Mia: The Piano Man
More parent(ing) issues. We feared the show was setting up a miscarriage; Mia is grieving. Her mother, recognizing that something’s amiss, comes over to talk: Mia’s birth didn’t ruin her mother’s faltering modeling career, but her mind. Mom spent a depressed postnatal year in bed, during which Mia and her father bonded. Paul asks Mia to grapple with the possibility that her mother isn’t as bad as she always thought. She resists and things get tense — Paul also pushes her to consider that her father isn’t as perfect as she’s insisted either, and to face this before her parents die. He’s the one who shunted her to Jersey as a kid and sold the piano. It’s not that Mia never found the right guy; she’s been pushing them away while clinging to this false idea of her father. In the end, Mia explains that she was never really pregnant; she’d never got around to a pregnancy test, and initially mistook her period for a miscarriage.
April: Trust Baby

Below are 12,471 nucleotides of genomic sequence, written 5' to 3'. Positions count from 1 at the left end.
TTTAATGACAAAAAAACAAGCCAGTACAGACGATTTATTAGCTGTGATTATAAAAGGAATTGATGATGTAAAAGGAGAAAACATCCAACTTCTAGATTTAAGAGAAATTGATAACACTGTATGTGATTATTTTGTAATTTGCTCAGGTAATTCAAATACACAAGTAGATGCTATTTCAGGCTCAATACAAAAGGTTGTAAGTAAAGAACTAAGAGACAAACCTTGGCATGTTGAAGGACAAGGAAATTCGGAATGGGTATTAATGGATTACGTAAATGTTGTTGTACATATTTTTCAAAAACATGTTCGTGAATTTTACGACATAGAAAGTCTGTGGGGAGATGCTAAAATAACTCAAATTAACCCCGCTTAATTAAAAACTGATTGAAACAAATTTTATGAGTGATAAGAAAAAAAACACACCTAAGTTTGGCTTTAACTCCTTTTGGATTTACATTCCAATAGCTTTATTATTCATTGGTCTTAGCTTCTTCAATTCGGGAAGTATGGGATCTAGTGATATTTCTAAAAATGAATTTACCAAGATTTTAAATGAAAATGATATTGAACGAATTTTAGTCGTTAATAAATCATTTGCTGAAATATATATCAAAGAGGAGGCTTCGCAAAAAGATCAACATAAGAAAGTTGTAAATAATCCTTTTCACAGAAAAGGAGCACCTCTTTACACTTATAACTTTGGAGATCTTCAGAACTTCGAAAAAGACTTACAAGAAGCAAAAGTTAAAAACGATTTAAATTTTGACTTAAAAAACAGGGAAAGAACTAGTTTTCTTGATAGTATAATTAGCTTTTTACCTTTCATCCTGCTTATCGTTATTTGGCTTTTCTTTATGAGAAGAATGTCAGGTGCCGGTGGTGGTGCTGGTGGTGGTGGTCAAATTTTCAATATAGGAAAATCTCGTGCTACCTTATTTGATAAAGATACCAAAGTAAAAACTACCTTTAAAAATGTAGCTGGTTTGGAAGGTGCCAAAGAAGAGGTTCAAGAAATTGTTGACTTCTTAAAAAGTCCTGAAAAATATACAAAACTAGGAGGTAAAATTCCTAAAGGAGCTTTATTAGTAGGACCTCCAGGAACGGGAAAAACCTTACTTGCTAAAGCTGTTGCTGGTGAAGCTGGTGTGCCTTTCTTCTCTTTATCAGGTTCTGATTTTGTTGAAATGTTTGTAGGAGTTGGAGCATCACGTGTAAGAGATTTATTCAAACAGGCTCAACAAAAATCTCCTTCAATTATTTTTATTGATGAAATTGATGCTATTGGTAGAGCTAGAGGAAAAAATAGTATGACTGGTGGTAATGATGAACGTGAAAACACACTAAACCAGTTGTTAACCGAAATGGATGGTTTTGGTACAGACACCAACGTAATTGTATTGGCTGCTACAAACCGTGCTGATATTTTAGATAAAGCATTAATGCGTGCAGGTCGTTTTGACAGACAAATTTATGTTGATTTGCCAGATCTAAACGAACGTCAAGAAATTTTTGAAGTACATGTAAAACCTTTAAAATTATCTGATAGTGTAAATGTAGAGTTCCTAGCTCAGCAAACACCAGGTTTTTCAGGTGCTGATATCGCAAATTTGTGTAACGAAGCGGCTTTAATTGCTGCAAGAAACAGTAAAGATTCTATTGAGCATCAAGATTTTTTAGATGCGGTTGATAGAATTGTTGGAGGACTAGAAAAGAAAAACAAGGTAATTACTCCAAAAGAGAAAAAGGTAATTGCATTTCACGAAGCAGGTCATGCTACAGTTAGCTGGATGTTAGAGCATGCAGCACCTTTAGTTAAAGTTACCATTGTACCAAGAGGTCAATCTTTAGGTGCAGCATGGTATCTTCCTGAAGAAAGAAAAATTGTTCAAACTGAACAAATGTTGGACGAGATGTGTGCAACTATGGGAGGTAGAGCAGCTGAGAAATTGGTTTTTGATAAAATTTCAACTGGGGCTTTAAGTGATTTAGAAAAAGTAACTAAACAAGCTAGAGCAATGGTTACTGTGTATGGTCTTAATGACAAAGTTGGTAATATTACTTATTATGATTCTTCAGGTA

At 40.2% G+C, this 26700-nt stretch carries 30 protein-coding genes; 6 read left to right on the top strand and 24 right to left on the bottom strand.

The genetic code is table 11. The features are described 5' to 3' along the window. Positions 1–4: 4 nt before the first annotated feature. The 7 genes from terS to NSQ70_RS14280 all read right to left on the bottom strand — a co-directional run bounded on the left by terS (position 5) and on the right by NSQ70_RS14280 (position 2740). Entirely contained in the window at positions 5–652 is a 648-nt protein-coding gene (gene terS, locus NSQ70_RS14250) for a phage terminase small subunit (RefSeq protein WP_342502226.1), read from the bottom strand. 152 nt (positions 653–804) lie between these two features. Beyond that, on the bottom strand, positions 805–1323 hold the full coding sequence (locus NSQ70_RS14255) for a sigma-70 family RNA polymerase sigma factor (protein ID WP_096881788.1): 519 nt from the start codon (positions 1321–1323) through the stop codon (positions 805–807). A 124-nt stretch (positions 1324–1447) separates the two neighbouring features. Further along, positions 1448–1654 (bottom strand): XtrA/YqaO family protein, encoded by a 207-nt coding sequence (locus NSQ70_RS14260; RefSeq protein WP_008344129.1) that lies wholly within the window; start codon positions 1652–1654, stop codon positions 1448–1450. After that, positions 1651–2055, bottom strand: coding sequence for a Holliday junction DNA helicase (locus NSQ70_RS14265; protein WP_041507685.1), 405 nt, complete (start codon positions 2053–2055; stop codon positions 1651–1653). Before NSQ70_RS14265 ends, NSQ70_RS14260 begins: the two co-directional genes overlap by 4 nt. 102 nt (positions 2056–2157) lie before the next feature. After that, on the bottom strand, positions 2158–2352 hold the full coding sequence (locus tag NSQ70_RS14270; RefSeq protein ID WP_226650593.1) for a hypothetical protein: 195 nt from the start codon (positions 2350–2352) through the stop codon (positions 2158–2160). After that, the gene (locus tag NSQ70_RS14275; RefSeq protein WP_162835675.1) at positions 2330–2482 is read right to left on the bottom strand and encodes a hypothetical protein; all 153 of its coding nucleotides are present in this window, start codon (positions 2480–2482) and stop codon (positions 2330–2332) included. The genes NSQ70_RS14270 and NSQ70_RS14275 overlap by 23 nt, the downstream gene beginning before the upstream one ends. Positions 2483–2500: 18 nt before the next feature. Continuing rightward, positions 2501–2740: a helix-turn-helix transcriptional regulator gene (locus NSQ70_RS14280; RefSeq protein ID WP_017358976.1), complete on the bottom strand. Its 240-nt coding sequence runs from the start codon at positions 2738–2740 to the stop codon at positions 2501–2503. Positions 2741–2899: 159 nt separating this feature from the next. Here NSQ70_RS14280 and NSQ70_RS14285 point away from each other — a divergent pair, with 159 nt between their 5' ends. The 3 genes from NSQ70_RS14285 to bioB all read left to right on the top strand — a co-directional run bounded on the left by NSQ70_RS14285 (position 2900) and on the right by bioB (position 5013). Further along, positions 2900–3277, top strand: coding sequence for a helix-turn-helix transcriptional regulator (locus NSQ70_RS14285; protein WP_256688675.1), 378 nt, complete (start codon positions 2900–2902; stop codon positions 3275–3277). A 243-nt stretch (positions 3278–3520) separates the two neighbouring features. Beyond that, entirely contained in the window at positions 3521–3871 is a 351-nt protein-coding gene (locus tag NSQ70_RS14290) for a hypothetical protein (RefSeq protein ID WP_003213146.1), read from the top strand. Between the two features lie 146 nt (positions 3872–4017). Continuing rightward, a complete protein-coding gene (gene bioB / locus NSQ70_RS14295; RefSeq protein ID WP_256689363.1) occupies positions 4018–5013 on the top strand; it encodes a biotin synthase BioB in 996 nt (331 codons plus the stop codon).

Mia’s episode sets a high bar (for dramatic revelation and capturing the nuances of the client/therapist relationship), and April’s episode just about reaches it. Worried Paul called her mother and explained the cancer diagnosis when she was hospitalized for an infection; April is furious. Paul figures that her mother, afraid of autistic Daniel’s uncontrolled emotions, taught young April to toughen up; since then, April has been unable to trust — and she’s been quietly, independently perfect, always her mother’s hero-after-the-fact. Paul encourages her to use this struggle as a rebirth, helps her to leave, and asks her to let him know about the blood tests — just as he asked Mia to call and let him know how she’s doing. Looks like Paul’s regained his balance between humanity and professionalism, and learned how to offer his experiences without becoming overly involved. Things, however, do not look so good for April.